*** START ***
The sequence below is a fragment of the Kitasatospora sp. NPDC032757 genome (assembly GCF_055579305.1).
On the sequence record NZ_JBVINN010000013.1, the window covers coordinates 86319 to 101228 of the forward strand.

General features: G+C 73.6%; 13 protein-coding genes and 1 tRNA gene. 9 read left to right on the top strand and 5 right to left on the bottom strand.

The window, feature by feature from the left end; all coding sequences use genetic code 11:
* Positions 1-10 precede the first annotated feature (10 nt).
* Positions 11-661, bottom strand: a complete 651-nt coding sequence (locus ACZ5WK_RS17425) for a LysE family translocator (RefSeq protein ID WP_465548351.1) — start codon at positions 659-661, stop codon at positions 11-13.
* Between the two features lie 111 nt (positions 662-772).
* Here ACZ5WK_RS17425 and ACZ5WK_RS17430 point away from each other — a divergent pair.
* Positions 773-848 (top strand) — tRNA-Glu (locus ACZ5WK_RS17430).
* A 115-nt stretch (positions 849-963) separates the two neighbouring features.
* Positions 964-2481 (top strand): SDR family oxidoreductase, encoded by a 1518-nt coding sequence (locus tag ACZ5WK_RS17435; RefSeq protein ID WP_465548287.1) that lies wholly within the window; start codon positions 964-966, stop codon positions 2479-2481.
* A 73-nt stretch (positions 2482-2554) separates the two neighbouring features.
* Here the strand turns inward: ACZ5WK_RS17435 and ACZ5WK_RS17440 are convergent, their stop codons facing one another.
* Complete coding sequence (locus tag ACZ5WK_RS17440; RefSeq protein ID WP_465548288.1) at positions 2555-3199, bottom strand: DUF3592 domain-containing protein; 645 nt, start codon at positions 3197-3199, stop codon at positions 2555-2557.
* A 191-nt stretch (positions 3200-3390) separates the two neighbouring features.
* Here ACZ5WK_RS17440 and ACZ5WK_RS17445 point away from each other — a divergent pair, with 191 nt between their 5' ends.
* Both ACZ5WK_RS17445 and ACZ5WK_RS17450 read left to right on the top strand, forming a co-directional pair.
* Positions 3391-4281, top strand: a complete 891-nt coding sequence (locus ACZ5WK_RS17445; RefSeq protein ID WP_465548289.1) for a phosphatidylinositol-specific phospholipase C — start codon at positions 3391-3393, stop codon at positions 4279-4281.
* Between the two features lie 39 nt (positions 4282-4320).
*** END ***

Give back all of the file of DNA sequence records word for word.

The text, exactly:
The sequence below is a fragment of the Kitasatospora sp. NPDC032757 genome (assembly GCF_055579305.1).
On the sequence record NZ_JBVINN010000013.1, the window covers coordinates 86319 to 101228 of the forward strand.

General features: G+C 73.6%; 13 protein-coding genes and 1 tRNA gene. 9 read left to right on the top strand and 5 right to left on the bottom strand.

The window, feature by feature from the left end; all coding sequences use genetic code 11:
* Positions 1-10 precede the first annotated feature (10 nt).
* Positions 11-661, bottom strand: a complete 651-nt coding sequence (locus ACZ5WK_RS17425) for a LysE family translocator (RefSeq protein ID WP_465548351.1) — start codon at positions 659-661, stop codon at positions 11-13.
* Between the two features lie 111 nt (positions 662-772).
* Here ACZ5WK_RS17425 and ACZ5WK_RS17430 point away from each other — a divergent pair.
* Positions 773-848 (top strand) — tRNA-Glu (locus ACZ5WK_RS17430).
* A 115-nt stretch (positions 849-963) separates the two neighbouring features.
* Positions 964-2481 (top strand): SDR family oxidoreductase, encoded by a 1518-nt coding sequence (locus tag ACZ5WK_RS17435; RefSeq protein ID WP_465548287.1) that lies wholly within the window; start codon positions 964-966, stop codon positions 2479-2481.
* A 73-nt stretch (positions 2482-2554) separates the two neighbouring features.
* Here the strand turns inward: ACZ5WK_RS17435 and ACZ5WK_RS17440 are convergent, their stop codons facing one another.
* Complete coding sequence (locus tag ACZ5WK_RS17440; RefSeq protein ID WP_465548288.1) at positions 2555-3199, bottom strand: DUF3592 domain-containing protein; 645 nt, start codon at positions 3197-3199, stop codon at positions 2555-2557.
* A 191-nt stretch (positions 3200-3390) separates the two neighbouring features.
* Here ACZ5WK_RS17440 and ACZ5WK_RS17445 point away from each other — a divergent pair, with 191 nt between their 5' ends.
* Both ACZ5WK_RS17445 and ACZ5WK_RS17450 read left to right on the top strand, forming a co-directional pair.
* Positions 3391-4281, top strand: a complete 891-nt coding sequence (locus ACZ5WK_RS17445; RefSeq protein ID WP_465548289.1) for a phosphatidylinositol-specific phospholipase C — start codon at positions 3391-3393, stop codon at positions 4279-4281.
* Between the two features lie 39 nt (positions 4282-4320).